As we predicted in the wake of the White House’s late Sunday announcement that “Turkey will soon be moving forward with its long-planned operation into Northern Syria” and that American troops will withdraw from the “immediate area” — this will ensure that the United States’ Kurdish proxies in Syria, now in Erdogan’s cross hairs, will quickly do a deal with “the devil we know” — that is, come under the protection of Assad and the Syrian Army.

On Monday the commander of the US trained and armed Syrian Democratic Forces (SDF), Mazlum Abdi, indicated just that in a bombshell statement. “We are considering a partnership with Syrian President Bashar al-Assad, with the aim of fighting Turkish forces,” he said.

“This is one of the options we have on the table,” the top SDF commander added. In the statement he further called on the American people to put pressure on President Donald Trump to stay the course in northeast Syria.

No doubt this is sure to get the immediate attention of the top Pentagon brass, given current and former defense officials (in both the Obama and Trump administrations) have routinely said that among US goals in Syria is ensuring Syria’s Kurdish militias do not seek rapprochement with Damascus.

In most places were the Kurdish YPG/SDF are dominant, they simply inherited control of territory which the Syrian Army had in 2013 and 2014 rapidly withdrew from amid an intense al-Qaeda/ISIS onslaught. Thus throughout the war in many local areas along the Euphrates Kurdish and pro-Assad forces have entered into pragmatic and tacit cooperation, despite being official “enemies” based on Kurdish-US partnership.

Of the possible looming US troops withdrawal, or at least a withdraw from crucial border posts in the north, Abdi said in an interview with NBC News: “Frankly, this makes us disappointed. The decision harms Syrian trust in the United States and the credibility of the United States.”

The SDF commander also addressed the question of the thousands of ISIS prisoners currently in Kurdish SDF custody: “Monitoring ISIS prisoners imprisoned in Syria is a ‘second priority’ now that the United States has paved the way for a Turkish attack that is likely to target our forces along the border,” Abdi explained.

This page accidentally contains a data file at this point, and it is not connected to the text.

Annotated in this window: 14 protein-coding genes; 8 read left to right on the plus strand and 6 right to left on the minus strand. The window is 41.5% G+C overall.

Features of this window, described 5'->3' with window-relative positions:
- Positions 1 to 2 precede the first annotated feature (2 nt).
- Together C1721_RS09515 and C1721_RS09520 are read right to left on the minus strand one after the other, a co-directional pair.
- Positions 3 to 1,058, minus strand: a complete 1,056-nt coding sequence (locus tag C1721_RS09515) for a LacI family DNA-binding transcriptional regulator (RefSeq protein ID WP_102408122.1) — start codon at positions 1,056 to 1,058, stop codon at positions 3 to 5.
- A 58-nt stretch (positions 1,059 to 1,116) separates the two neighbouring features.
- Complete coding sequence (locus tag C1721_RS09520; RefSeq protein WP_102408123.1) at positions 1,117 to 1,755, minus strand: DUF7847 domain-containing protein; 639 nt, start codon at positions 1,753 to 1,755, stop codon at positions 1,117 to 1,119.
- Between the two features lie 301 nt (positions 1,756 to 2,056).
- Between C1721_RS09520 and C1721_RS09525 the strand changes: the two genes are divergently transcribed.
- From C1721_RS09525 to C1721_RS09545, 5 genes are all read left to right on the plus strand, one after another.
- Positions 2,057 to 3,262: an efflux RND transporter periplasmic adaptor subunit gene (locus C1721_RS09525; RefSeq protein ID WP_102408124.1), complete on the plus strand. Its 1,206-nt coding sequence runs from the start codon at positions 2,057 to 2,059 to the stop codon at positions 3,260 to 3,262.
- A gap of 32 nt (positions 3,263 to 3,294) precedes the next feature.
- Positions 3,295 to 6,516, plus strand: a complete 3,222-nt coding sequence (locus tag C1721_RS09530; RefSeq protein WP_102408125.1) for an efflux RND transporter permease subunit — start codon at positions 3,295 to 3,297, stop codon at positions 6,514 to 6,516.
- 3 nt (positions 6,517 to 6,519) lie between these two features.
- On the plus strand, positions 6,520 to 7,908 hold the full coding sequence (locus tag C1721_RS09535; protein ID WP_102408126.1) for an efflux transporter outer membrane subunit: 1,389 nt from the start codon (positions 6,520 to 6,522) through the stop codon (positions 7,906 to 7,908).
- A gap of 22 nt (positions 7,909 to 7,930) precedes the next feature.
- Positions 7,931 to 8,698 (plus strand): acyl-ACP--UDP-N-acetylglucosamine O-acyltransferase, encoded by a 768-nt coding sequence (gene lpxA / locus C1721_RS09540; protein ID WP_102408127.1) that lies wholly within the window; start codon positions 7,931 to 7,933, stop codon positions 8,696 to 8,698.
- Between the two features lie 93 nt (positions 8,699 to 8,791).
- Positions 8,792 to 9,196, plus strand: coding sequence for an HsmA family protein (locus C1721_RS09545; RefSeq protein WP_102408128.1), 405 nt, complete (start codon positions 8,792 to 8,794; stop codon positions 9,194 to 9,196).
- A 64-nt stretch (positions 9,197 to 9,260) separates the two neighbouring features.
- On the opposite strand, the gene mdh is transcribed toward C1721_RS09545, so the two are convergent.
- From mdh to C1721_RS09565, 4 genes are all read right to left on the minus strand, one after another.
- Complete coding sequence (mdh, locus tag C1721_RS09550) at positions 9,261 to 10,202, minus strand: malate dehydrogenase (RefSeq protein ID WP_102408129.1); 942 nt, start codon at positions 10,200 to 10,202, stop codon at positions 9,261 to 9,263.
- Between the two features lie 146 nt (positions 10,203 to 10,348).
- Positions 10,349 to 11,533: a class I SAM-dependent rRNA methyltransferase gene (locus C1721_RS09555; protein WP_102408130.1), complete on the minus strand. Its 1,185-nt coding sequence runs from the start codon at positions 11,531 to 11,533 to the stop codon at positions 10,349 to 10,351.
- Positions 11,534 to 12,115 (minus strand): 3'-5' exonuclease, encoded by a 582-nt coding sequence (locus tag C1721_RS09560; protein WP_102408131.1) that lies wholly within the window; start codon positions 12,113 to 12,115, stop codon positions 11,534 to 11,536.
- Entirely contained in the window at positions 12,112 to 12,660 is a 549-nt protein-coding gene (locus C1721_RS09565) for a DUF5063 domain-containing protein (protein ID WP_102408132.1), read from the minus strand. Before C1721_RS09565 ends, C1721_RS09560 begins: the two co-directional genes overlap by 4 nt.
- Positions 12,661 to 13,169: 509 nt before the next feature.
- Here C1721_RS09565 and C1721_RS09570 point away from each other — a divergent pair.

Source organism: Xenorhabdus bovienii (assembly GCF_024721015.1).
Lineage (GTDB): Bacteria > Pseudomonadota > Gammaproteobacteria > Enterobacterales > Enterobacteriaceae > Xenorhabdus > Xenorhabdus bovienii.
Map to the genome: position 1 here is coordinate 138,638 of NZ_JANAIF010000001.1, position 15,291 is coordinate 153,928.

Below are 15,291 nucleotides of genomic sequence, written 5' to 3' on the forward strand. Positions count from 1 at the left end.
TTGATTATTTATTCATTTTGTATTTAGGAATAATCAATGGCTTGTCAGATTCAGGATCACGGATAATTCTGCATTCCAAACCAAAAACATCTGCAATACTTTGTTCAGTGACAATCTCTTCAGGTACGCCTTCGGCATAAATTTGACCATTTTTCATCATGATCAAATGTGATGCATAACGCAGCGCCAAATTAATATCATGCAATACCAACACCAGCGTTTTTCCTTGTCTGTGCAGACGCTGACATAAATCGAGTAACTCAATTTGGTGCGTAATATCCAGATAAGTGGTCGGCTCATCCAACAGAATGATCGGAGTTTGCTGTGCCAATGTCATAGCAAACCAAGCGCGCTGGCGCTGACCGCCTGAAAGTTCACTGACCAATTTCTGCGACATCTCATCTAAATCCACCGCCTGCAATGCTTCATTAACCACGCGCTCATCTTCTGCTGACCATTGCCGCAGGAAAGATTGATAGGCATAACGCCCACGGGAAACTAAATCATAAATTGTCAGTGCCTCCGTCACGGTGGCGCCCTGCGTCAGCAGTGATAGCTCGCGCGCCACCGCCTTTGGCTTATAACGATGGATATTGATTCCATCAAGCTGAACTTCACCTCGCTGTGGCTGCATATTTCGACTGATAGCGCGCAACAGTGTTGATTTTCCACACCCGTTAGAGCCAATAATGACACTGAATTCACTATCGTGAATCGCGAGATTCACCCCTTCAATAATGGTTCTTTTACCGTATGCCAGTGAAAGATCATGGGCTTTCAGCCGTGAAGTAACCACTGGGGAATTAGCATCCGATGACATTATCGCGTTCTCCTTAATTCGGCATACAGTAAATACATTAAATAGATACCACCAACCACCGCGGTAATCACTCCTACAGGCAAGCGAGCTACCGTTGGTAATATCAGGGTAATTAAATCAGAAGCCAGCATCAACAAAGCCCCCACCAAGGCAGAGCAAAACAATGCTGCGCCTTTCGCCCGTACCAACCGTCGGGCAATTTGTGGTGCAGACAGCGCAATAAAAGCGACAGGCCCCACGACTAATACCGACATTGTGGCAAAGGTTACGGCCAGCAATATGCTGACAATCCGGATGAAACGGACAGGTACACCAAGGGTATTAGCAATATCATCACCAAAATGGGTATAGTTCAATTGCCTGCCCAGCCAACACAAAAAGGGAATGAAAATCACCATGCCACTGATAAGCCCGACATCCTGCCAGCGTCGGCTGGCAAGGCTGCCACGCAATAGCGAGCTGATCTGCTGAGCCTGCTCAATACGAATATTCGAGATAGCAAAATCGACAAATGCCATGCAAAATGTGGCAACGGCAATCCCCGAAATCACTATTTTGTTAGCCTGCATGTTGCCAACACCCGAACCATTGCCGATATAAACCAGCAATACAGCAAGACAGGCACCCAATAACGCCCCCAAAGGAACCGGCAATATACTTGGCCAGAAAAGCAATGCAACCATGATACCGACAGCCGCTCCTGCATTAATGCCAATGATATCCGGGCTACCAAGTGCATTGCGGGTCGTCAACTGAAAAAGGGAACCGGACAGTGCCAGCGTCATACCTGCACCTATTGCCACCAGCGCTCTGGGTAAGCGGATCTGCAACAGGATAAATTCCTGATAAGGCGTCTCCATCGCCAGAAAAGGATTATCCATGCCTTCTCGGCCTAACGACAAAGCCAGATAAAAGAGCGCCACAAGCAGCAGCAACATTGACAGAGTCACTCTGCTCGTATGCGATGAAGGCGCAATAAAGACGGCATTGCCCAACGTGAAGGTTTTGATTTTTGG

Concerning talks with Damascus, which have actually been quietly occurring off and on for months (possibly years), the Syrian Kurdish parties are no longer negotiating from a position of strength, and will have little choice but the cede much of their prior autonomy to the Syrian state once protective US forces finally exit.

A separate top Syrian Kurdish official Badran Jia Kurd, told Reuters:

“If America vacates the area and especially the border area for certain we, as a self administration and as the SDF, will be forced to study all the available options.”

“At that time we may hold talks with Damascus or the Russian side to fill the void or block the Turkish attack, so this may develop and there could be meetings and contacts in case of a vacuum,” he added.

Of course, the future fate of Syria’s key oil and gas fields  the vast majority of which are located precisely in current Syrian Kurdish/US-backed SDF zones — will be an interesting question. Damascus may ultimately lose a major chunk of its sovereign territory along the northern border to the Turks for a long time to come, but may regain its domestic energy resources once again.

But if past Trump administration unpredictability on Syria is any sign, the entire situation could be reversed just as quickly as this week’s events have been initiated.

Republished from with permission

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